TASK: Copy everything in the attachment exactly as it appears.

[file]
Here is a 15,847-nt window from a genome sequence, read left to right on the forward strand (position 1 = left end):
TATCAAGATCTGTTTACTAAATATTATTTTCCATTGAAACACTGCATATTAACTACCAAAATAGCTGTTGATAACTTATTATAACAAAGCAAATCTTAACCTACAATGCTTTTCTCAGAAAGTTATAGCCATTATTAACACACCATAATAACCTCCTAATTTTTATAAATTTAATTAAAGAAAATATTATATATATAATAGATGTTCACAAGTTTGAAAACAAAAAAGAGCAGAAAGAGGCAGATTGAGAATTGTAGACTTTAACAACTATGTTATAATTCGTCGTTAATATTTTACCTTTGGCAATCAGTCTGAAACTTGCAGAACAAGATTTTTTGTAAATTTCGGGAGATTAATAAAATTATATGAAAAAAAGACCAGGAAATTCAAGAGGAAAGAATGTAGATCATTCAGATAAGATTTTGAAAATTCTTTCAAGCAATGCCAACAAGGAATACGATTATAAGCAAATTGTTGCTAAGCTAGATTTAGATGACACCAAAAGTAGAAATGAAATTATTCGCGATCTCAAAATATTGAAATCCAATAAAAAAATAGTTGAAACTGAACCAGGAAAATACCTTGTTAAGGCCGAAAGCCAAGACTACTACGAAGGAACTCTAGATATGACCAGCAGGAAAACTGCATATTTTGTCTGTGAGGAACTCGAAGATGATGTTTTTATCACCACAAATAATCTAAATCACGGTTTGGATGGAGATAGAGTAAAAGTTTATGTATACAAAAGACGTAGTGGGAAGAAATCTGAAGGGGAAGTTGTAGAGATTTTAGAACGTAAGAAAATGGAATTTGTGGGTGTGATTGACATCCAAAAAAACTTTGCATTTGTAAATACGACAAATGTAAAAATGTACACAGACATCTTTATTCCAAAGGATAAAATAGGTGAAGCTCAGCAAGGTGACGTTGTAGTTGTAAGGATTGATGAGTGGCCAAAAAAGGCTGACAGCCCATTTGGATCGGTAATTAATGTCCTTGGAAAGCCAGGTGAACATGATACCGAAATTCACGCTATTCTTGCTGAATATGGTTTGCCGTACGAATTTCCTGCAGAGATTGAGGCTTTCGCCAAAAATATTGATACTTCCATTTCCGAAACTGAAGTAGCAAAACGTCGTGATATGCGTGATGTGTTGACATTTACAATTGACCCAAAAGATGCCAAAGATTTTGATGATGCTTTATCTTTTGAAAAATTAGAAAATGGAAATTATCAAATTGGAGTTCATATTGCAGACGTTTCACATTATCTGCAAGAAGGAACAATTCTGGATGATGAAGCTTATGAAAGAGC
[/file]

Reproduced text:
Here is a 15,847-nt window from a genome sequence, read left to right on the forward strand (position 1 = left end):
TATCAAGATCTGTTTACTAAATATTATTTTCCATTGAAACACTGCATATTAACTACCAAAATAGCTGTTGATAACTTATTATAACAAAGCAAATCTTAACCTACAATGCTTTTCTCAGAAAGTTATAGCCATTATTAACACACCATAATAACCTCCTAATTTTTATAAATTTAATTAAAGAAAATATTATATATATAATAGATGTTCACAAGTTTGAAAACAAAAAAGAGCAGAAAGAGGCAGATTGAGAATTGTAGACTTTAACAACTATGTTATAATTCGTCGTTAATATTTTACCTTTGGCAATCAGTCTGAAACTTGCAGAACAAGATTTTTTGTAAATTTCGGGAGATTAATAAAATTATATGAAAAAAAGACCAGGAAATTCAAGAGGAAAGAATGTAGATCATTCAGATAAGATTTTGAAAATTCTTTCAAGCAATGCCAACAAGGAATACGATTATAAGCAAATTGTTGCTAAGCTAGATTTAGATGACACCAAAAGTAGAAATGAAATTATTCGCGATCTCAAAATATTGAAATCCAATAAAAAAATAGTTGAAACTGAACCAGGAAAATACCTTGTTAAGGCCGAAAGCCAAGACTACTACGAAGGAACTCTAGATATGACCAGCAGGAAAACTGCATATTTTGTCTGTGAGGAACTCGAAGATGATGTTTTTATCACCACAAATAATCTAAATCACGGTTTGGATGGAGATAGAGTAAAAGTTTATGTATACAAAAGACGTAGTGGGAAGAAATCTGAAGGGGAAGTTGTAGAGATTTTAGAACGTAAGAAAATGGAATTTGTGGGTGTGATTGACATCCAAAAAAACTTTGCATTTGTAAATACGACAAATGTAAAAATGTACACAGACATCTTTATTCCAAAGGATAAAATAGGTGAAGCTCAGCAAGGTGACGTTGTAGTTGTAAGGATTGATGAGTGGCCAAAAAAGGCTGACAGCCCATTTGGATCGGTAATTAATGTCCTTGGAAAGCCAGGTGAACATGATACCGAAATTCACGCTATTCTTGCTGAATATGGTTTGCCGTACGAATTTCCTGCAGAGATTGAGGCTTTCGCCAAAAATATTGATACTTCCATTTCCGAAACTGAAGTAGCAAAACGTCGTGATATGCGTGATGTGTTGACATTTACAATTGACCCAAAAGATGCCAAAGATTTTGATGATGCTTTATCTTTTGAAAAATTAGAAAATGGAAATTATCAAATTGGAGTTCATATTGCAGACGTTTCACATTATCTGCAAGAAGGAACAATTCTGGATGATGAAGCTTATGAAAGAGC